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Wetland Protection in China Benefits All Life

Source: Science and Technology Daily | 2022-04-14 11:44:51 | Author: Lu Zijian


The Sanshiliuqu River wetland park in Qiongshan district of Haikou city, south China's Hainan province. (PHOTO: XINHUA)

By LU Zijian

This year marks the 30th anniversary of China's joining the Convention on Wetlands of International Importance adopted in 1971 in the Iranian city of Ramsar. After the efforts of three decades, China appointed 64 Wetlands of International Importance, and established 602 wetland natural reserves and more than 1,600 wetland parks.

Why wetlands matter

Regarded as the "kidneys of the Earth," wetlands are areas of marsh, fen, peatland or water, whether natural or artificial, permanent or temporary, with water that is static or flowing, fresh, brackish or salt, including areas of marine water the depth of which at low tide does not exceed six meters,  according to the Convention.

Environmental protection is a vital advantage brought by wetlands. Salinization of soil can be eased or prevented by wetlands, especially for land near a lake, a river or the sea. They can also purify the soil by decomposing the pollutants.

Wetlands can adjust the balance of a water system as well. When there is heavy rain or floods, wetlands can store the excessive water, and release the water when severe drought occurs.

In addition, many invaluable wild animals and plants choose wetlands as their habitat. For example, around half of rare birds under first class protection in China live in wetlands.

Offering numerous benefits to both nature and human beings, wetlands need to be protected in an all-round way.

What China has achieved

The improved situation of wetlands along the Yangtze River is a prime example of China's efforts in wetland conservation. The Hualong port at Dongting Lake in Yueyang city, Hunan province was cleared and restored in 2017, restoring the wetland to its former glory with the return of the endangered Yangtze finless porpoises and rare birds.

More than 75,000 mu (1 mu is about 666.7 square meters) of wetlands at Poyang Lake, Jiangxi province was renovated from 2016 to 2020. Now millions of waterfowls have returned to Poyang Lake to spend winter each year, along with more than 95 percent of the world's white crane species.

Apart from restoring nature, the protection projects of wetlands also bring economic benefits. Haizhu wetland in Guangzhou city, south China's Guangdong province is surrounded by 26 Fortune Top 500 enterprises, attracting investment of 86.7 billion RMB in total.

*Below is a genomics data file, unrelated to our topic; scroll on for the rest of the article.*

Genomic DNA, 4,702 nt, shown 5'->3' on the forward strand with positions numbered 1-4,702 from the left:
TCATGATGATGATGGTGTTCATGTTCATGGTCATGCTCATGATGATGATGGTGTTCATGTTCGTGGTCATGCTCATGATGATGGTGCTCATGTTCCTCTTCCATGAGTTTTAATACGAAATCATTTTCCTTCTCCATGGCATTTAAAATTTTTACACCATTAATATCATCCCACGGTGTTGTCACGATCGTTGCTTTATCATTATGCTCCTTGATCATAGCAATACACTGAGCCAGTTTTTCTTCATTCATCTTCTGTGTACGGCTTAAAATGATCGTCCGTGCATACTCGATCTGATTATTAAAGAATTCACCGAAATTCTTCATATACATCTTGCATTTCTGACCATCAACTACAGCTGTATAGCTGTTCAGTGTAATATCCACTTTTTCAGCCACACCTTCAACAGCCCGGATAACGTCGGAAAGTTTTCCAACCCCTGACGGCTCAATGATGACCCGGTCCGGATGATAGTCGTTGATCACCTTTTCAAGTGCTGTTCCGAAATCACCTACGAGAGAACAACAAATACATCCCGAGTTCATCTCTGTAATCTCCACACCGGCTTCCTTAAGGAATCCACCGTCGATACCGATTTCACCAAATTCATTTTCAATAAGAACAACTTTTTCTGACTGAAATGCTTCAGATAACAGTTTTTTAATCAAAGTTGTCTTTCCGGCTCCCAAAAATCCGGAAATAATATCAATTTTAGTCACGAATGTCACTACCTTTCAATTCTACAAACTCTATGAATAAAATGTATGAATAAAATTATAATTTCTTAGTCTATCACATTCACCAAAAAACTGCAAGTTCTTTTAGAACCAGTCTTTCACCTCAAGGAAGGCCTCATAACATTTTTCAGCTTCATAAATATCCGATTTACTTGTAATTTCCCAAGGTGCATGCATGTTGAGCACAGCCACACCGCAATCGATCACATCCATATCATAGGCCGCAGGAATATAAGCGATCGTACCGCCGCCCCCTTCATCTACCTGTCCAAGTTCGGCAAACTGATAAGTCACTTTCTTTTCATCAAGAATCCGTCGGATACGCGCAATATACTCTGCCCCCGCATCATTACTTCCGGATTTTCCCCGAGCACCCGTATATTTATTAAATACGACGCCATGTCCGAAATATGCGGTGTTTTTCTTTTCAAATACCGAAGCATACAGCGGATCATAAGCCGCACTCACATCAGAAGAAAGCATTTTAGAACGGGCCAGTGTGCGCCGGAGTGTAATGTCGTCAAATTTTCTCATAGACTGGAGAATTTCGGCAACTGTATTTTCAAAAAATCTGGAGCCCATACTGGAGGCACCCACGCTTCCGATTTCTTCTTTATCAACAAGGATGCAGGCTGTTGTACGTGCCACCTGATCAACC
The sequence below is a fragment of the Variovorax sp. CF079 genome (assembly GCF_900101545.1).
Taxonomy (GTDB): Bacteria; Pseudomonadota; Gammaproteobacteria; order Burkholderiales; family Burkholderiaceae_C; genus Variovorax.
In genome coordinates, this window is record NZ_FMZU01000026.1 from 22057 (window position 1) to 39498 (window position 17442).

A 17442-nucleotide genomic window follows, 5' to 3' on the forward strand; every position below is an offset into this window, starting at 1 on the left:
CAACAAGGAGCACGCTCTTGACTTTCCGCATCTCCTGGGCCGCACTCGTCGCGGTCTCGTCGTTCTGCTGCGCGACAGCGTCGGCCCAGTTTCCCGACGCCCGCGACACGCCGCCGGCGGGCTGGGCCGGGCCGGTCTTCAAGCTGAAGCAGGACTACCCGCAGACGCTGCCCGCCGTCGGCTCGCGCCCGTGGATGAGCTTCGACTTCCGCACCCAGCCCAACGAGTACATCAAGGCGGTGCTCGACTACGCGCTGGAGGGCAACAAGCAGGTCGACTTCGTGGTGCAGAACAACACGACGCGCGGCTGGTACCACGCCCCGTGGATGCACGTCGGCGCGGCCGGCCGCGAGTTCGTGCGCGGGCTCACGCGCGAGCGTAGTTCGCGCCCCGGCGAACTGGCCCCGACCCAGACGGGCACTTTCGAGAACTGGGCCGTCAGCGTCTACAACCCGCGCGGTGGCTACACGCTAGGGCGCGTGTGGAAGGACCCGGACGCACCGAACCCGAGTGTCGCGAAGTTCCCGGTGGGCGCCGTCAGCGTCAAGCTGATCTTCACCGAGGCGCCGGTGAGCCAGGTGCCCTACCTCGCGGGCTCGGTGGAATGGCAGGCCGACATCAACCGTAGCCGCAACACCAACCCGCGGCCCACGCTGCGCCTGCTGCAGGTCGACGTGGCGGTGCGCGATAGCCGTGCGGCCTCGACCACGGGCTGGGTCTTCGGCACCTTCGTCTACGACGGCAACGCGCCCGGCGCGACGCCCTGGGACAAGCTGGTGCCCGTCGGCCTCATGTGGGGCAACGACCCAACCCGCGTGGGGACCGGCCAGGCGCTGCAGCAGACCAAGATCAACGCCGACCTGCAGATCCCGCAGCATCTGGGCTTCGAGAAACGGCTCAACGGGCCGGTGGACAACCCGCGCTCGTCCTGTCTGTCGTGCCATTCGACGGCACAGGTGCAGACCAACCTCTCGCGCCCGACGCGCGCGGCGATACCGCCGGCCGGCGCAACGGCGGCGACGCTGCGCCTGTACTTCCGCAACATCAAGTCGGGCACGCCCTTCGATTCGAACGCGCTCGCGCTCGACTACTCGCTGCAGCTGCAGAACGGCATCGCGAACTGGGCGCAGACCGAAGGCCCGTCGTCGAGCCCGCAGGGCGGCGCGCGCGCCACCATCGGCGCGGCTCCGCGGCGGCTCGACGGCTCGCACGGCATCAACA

What has been achieved could not have been possible without the previous efforts. From 2016 to 2020, an accumulated investment of 9.87 billion RMB from the central government was made, facilitating over 2,000 wetland protection and restoration projects.   

More than seven million mu of degenerated wetlands were repaired.

A law on wetland protection was passed in China in 2021 and will take effect on June 1 this year. However, well before this date there were already regulations on wetland conservation at national and provincial levels.

China is also the world's first country to complete national investigation of wetland resources for three times. Monitoring stations have been built all over the country for wetland investigation, real-time monitoring and information management with the help of high-tech.

China's international involvement

In addition to domestic responsibility, China has also been actively engaging with the international community regarding wetland conservation, since the country joined the Convention in 1992.

The monitoring data of 2021 showed that Wetlands of International Importance in China retained a stable status. The area of those wetlands increased compared with that of 2020, and most of them enjoyed stable or increased water supply. The water quality has become better in general and the biodiversity has been enriched.

With only four percent of the world's wetlands, China managed to meet the production, living, ecological and cultural needs of 20 percent of global population for wetlands, contributing to the protection and reasonable utilization of global wetlands.

From November 11 to 29 this year, the 14th Meeting of the Conference of the Contracting Parties to the Ramsar Convention on Wetlands (COP14) will take place in Wuhan, central China's Hubei province, which is also the first time the country will host the conference.

Together with the international community, China is ready to exert more efforts to strengthen wetland protection, monitoring and management in the future.

Editor: 汤哲枭

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